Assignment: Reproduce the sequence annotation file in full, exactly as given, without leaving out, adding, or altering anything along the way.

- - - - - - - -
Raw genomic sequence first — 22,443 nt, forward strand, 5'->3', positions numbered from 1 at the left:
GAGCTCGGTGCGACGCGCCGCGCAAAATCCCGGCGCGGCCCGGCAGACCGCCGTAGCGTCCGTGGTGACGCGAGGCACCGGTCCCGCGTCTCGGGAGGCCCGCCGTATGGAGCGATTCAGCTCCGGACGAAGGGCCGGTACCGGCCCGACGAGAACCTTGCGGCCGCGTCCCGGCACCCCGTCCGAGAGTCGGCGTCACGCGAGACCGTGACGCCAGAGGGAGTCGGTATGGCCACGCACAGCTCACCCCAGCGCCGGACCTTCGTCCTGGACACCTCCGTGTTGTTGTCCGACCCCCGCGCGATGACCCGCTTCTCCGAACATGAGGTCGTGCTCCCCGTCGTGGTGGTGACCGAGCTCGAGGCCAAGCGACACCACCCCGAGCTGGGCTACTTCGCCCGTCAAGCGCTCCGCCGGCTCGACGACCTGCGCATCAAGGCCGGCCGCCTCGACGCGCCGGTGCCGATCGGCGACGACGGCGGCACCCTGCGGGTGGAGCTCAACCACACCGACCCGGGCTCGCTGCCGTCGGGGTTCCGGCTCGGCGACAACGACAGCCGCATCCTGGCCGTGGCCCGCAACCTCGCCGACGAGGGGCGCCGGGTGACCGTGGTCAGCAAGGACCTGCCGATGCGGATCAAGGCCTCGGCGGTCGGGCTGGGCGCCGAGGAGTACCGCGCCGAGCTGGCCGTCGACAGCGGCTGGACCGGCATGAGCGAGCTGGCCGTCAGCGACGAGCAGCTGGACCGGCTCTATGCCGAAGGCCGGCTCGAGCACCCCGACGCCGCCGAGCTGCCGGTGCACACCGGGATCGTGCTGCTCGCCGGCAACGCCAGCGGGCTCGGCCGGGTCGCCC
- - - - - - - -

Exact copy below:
Raw genomic sequence first — 22,443 nt, forward strand, 5'->3', positions numbered from 1 at the left:
GAGCTCGGTGCGACGCGCCGCGCAAAATCCCGGCGCGGCCCGGCAGACCGCCGTAGCGTCCGTGGTGACGCGAGGCACCGGTCCCGCGTCTCGGGAGGCCCGCCGTATGGAGCGATTCAGCTCCGGACGAAGGGCCGGTACCGGCCCGACGAGAACCTTGCGGCCGCGTCCCGGCACCCCGTCCGAGAGTCGGCGTCACGCGAGACCGTGACGCCAGAGGGAGTCGGTATGGCCACGCACAGCTCACCCCAGCGCCGGACCTTCGTCCTGGACACCTCCGTGTTGTTGTCCGACCCCCGCGCGATGACCCGCTTCTCCGAACATGAGGTCGTGCTCCCCGTCGTGGTGGTGACCGAGCTCGAGGCCAAGCGACACCACCCCGAGCTGGGCTACTTCGCCCGTCAAGCGCTCCGCCGGCTCGACGACCTGCGCATCAAGGCCGGCCGCCTCGACGCGCCGGTGCCGATCGGCGACGACGGCGGCACCCTGCGGGTGGAGCTCAACCACACCGACCCGGGCTCGCTGCCGTCGGGGTTCCGGCTCGGCGACAACGACAGCCGCATCCTGGCCGTGGCCCGCAACCTCGCCGACGAGGGGCGCCGGGTGACCGTGGTCAGCAAGGACCTGCCGATGCGGATCAAGGCCTCGGCGGTCGGGCTGGGCGCCGAGGAGTACCGCGCCGAGCTGGCCGTCGACAGCGGCTGGACCGGCATGAGCGAGCTGGCCGTCAGCGACGAGCAGCTGGACCGGCTCTATGCCGAAGGCCGGCTCGAGCACCCCGACGCCGCCGAGCTGCCGGTGCACACCGGGATCGTGCTGCTCGCCGGCAACGCCAGCGGGCTCGGCCGGGTCGCCC